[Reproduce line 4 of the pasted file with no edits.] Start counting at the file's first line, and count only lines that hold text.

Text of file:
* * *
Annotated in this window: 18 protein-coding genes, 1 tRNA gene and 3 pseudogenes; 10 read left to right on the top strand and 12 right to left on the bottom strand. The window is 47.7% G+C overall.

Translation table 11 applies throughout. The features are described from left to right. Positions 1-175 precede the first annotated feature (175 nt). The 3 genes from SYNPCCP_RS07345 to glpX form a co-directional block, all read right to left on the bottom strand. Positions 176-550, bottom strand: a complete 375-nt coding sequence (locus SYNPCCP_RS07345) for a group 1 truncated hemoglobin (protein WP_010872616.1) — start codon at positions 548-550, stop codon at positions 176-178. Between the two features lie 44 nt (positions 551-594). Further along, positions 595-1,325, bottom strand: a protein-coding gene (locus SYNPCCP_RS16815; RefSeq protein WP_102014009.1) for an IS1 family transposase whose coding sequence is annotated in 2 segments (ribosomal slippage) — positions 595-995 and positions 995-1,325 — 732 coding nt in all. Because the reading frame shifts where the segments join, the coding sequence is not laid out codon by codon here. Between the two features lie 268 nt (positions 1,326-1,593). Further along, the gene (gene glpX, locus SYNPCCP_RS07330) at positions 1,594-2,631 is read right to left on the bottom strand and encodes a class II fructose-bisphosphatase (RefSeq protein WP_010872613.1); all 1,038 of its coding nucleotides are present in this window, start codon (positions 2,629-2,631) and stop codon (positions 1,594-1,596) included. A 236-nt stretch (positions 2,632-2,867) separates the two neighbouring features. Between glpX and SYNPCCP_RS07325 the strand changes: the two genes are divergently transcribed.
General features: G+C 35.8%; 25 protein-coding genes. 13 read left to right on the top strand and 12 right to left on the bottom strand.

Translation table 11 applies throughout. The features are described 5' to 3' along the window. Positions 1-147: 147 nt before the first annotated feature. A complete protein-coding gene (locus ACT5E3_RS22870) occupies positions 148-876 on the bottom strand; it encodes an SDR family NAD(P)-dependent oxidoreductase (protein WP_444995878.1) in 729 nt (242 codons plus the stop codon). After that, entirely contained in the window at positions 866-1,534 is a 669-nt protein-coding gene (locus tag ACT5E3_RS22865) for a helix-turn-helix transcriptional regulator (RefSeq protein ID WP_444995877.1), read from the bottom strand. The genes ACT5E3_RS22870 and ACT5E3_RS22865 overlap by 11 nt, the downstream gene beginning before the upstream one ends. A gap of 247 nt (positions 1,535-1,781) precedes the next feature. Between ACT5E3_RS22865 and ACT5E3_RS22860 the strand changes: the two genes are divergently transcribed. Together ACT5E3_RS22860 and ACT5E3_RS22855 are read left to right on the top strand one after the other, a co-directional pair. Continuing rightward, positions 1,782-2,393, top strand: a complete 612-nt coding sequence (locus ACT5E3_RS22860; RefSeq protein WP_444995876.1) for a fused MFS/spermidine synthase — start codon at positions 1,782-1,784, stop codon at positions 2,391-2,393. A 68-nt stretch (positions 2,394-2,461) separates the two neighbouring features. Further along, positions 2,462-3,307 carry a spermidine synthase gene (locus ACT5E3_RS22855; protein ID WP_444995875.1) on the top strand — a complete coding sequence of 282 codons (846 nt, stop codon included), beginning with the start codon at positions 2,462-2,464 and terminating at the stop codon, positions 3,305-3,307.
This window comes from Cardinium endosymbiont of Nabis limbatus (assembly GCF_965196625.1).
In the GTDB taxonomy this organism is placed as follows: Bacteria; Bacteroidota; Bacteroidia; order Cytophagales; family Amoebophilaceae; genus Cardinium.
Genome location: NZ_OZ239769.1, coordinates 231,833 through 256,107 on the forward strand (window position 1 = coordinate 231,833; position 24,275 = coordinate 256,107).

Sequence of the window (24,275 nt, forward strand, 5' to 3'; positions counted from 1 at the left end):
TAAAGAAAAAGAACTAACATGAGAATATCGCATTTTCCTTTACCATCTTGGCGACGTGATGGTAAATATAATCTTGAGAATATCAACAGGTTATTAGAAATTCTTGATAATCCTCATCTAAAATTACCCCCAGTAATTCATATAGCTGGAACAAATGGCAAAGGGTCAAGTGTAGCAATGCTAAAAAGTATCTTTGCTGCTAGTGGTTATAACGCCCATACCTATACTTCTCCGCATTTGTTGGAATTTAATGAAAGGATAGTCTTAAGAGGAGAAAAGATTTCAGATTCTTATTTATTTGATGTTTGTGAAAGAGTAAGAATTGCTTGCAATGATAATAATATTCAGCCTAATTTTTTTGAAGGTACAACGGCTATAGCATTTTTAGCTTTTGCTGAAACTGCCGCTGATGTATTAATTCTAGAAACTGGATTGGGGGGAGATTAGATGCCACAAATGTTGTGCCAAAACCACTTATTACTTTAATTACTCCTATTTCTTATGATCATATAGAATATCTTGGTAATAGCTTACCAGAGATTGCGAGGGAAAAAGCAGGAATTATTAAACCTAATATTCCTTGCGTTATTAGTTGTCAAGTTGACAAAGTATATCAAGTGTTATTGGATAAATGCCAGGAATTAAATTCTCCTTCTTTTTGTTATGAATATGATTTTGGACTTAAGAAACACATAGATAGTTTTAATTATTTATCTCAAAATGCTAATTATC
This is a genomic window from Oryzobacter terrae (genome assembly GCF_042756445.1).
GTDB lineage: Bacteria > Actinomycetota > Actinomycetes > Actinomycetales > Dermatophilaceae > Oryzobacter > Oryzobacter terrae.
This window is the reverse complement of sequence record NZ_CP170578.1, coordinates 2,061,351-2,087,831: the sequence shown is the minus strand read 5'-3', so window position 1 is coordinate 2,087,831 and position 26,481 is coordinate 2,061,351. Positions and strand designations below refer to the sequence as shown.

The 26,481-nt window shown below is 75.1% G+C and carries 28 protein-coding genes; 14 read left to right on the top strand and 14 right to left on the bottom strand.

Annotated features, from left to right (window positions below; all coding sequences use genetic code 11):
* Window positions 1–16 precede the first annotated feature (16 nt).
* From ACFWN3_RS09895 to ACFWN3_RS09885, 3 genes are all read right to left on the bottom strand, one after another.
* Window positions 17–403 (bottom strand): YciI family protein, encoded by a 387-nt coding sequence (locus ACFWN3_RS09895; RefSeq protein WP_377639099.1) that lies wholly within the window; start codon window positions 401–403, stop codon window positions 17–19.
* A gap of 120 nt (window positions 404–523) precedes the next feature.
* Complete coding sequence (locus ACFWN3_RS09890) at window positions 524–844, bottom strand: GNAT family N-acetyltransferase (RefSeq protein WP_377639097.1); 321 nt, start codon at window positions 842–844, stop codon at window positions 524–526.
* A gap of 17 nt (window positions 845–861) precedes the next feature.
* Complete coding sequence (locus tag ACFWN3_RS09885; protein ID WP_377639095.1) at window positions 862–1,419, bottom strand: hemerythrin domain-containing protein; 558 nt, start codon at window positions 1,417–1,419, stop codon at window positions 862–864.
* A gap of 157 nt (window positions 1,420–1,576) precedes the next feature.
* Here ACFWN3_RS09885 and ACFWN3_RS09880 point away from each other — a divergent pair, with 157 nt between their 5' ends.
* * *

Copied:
Translation table 11 applies throughout. The features are described 5' to 3' along the window. Positions 1-147: 147 nt before the first annotated feature. A complete protein-coding gene (locus ACT5E3_RS22870) occupies positions 148-876 on the bottom strand; it encodes an SDR family NAD(P)-dependent oxidoreductase (protein WP_444995878.1) in 729 nt (242 codons plus the stop codon). After that, entirely contained in the window at positions 866-1,534 is a 669-nt protein-coding gene (locus tag ACT5E3_RS22865) for a helix-turn-helix transcriptional regulator (RefSeq protein ID WP_444995877.1), read from the bottom strand. The genes ACT5E3_RS22870 and ACT5E3_RS22865 overlap by 11 nt, the downstream gene beginning before the upstream one ends. A gap of 247 nt (positions 1,535-1,781) precedes the next feature. Between ACT5E3_RS22865 and ACT5E3_RS22860 the strand changes: the two genes are divergently transcribed. Together ACT5E3_RS22860 and ACT5E3_RS22855 are read left to right on the top strand one after the other, a co-directional pair. Continuing rightward, positions 1,782-2,393, top strand: a complete 612-nt coding sequence (locus ACT5E3_RS22860; RefSeq protein WP_444995876.1) for a fused MFS/spermidine synthase — start codon at positions 1,782-1,784, stop codon at positions 2,391-2,393. A 68-nt stretch (positions 2,394-2,461) separates the two neighbouring features. Further along, positions 2,462-3,307 carry a spermidine synthase gene (locus ACT5E3_RS22855; protein ID WP_444995875.1) on the top strand — a complete coding sequence of 282 codons (846 nt, stop codon included), beginning with the start codon at positions 2,462-2,464 and terminating at the stop codon, positions 3,305-3,307.